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A threshold-based approach to calorimetry in helium droplets: Measurement of binding energies of water clusters
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Image of FIG. 1.
FIG. 1.

Schematic representation of the instrument used in the current study. Helium droplets are formed by expanding ultrahigh purity helium from a 5 μm pinhole nozzle into vacuum. The expansion is then skimmed to form a droplet beam. The droplets are doped with water molecules by directing the droplet beam through a pickup cell filled with water vapor. The doped droplets continue downstream to a time-of-flight mass spectrometer where the droplets are ionized by incident electrons from an electron gun. The resulting ions are focused into the flight tube and detected by a multichannel plate (MCP) detector.

Image of FIG. 2.
FIG. 2.

Mass spectra of the helium droplet beam doped using several different pressures in the water pickup cell. Pickup cell pressure increases from bottom to top. Spectra were recorded at a mean droplet size of ∼25 000 atoms/droplet. Inset shows the dependence of the (H2O)H+ ion signal on the helium nozzle temperature. The pickup cell pressure was optimized at each nozzle temperature.

Image of FIG. 3.
FIG. 3.

Droplet size thresholds observed for the detection of (H2O)+, (H2O)H+, (H2O)2H+, and (H2O)3H+ ions in the mass spectrometer. In each trace, the pickup cell pressure was re-optimized at each droplet size. Least-squares linear fits to the data points in the vicinity of each threshold are shown.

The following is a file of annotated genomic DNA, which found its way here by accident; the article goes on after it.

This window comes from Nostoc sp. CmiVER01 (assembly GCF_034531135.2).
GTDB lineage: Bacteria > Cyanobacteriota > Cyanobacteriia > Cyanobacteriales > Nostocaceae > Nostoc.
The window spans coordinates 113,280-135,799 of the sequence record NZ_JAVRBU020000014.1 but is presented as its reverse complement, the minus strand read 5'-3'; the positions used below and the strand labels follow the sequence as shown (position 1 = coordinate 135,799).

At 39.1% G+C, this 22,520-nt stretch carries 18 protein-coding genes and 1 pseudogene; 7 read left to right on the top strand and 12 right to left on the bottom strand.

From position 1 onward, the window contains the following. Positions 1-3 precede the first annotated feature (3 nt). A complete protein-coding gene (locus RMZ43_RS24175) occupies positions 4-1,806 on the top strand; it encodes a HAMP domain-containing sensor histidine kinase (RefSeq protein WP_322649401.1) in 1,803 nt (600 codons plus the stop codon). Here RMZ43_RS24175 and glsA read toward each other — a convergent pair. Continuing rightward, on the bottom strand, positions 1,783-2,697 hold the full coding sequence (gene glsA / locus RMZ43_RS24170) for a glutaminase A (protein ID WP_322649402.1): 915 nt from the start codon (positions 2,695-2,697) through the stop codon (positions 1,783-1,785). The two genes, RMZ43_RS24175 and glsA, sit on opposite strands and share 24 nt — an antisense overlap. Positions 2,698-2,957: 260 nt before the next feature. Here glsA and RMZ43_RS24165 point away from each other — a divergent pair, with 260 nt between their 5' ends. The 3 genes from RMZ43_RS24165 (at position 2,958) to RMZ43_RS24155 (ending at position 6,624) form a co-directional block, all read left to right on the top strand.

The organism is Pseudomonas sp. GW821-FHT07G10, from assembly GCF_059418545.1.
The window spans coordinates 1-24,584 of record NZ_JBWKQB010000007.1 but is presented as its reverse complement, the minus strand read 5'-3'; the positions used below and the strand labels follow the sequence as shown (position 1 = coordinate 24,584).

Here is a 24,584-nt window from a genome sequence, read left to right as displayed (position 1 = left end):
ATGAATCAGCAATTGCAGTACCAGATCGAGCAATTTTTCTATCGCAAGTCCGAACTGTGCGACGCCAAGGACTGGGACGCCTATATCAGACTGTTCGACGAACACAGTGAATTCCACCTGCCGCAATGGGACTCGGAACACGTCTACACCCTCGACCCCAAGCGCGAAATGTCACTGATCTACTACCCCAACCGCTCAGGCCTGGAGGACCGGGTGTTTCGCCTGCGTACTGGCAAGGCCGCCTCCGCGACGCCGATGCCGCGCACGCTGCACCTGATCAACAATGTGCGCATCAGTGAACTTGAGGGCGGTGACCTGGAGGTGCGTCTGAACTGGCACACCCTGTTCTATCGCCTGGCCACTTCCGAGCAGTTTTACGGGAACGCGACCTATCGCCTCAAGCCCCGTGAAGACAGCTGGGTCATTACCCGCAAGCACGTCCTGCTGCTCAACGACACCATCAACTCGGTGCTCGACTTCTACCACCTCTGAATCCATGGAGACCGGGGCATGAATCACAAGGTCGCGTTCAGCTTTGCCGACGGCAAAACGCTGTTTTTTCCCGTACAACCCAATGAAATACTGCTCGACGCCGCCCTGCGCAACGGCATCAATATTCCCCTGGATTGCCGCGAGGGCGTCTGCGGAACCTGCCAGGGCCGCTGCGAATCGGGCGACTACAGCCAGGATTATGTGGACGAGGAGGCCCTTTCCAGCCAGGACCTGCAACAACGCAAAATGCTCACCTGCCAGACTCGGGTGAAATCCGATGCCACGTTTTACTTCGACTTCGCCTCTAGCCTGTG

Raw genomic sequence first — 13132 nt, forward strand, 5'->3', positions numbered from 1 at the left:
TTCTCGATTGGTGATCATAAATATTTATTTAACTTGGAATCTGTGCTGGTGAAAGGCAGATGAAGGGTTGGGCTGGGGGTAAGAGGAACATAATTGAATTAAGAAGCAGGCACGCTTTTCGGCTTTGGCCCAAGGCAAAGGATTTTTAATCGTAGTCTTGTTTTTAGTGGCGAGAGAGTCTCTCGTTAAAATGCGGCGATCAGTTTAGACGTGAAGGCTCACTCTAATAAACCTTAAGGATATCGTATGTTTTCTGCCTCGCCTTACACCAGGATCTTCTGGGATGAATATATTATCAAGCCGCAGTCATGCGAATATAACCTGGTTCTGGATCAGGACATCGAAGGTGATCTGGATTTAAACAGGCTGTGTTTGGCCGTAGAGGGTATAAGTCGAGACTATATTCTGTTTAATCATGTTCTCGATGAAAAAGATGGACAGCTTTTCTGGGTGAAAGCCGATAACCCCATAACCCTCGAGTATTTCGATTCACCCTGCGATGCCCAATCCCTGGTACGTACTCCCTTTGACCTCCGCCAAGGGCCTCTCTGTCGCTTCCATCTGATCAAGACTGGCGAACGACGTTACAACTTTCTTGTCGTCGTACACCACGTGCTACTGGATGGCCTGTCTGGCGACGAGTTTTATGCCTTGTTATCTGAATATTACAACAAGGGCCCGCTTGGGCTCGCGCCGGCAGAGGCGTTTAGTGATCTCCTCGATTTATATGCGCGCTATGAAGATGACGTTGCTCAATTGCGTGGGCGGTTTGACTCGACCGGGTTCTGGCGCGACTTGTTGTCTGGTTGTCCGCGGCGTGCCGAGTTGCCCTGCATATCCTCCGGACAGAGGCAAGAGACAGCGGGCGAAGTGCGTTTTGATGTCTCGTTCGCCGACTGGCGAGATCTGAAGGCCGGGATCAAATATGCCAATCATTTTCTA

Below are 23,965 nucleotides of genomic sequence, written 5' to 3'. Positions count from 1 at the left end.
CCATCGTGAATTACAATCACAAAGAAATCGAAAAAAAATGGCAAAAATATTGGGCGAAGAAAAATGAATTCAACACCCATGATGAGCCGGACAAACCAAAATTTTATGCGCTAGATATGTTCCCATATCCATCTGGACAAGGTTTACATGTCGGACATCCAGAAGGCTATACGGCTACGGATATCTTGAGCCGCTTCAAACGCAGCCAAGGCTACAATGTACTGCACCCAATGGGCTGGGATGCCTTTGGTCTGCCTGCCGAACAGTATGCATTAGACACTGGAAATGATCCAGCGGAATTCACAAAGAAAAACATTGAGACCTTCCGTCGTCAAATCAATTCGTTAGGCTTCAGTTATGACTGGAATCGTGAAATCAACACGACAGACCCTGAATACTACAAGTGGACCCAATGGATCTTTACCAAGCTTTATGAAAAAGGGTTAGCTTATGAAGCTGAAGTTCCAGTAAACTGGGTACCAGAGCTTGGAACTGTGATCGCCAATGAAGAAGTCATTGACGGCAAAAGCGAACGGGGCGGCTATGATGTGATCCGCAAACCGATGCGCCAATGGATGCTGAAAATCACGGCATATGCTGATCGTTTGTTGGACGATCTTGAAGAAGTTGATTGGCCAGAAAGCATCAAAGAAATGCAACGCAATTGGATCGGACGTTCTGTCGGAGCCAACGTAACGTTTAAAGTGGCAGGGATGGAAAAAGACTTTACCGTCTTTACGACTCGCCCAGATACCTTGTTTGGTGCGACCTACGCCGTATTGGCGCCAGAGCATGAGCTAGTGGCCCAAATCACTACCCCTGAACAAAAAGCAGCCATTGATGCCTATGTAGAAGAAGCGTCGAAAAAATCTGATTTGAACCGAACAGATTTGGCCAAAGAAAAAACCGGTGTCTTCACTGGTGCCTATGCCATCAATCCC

Image of FIG. 4.
FIG. 4.

Observed droplet size thresholds for the (H2O)+ signal obtained with the water pickup cell located in two different port upstream of the mass spectrometer, along with linear extrapolation to zero pickup-ionizer distance.


Generic image for table
Table I.

Listing of the water multimers investigated, the ion signals monitored, and the observed droplet size thresholds for each. The differences between the thresholds of each multimer of order n and n-1 are listed. Subtracting N capture from the difference in threshold values yields the number of helium atoms evaporated to dissipate the binding energies of the clusters. N capture was taken to be 635 atoms (Ref. 9). Incremental and total binding energies calculated from these values are shown, along with theoretical values obtained from Refs. 16 and 17. Error bars are in parentheses. We note that the D0 values in the rightmost column were tabulated by adding the zero point energies calculated in Ref. 17 to the values of De listed in Ref. 16.


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752b84549af89a08dbdd7fdb8b9568b5 journal.articlezxybnytfddd
Scitation: A threshold-based approach to calorimetry in helium droplets: Measurement of binding energies of water clusters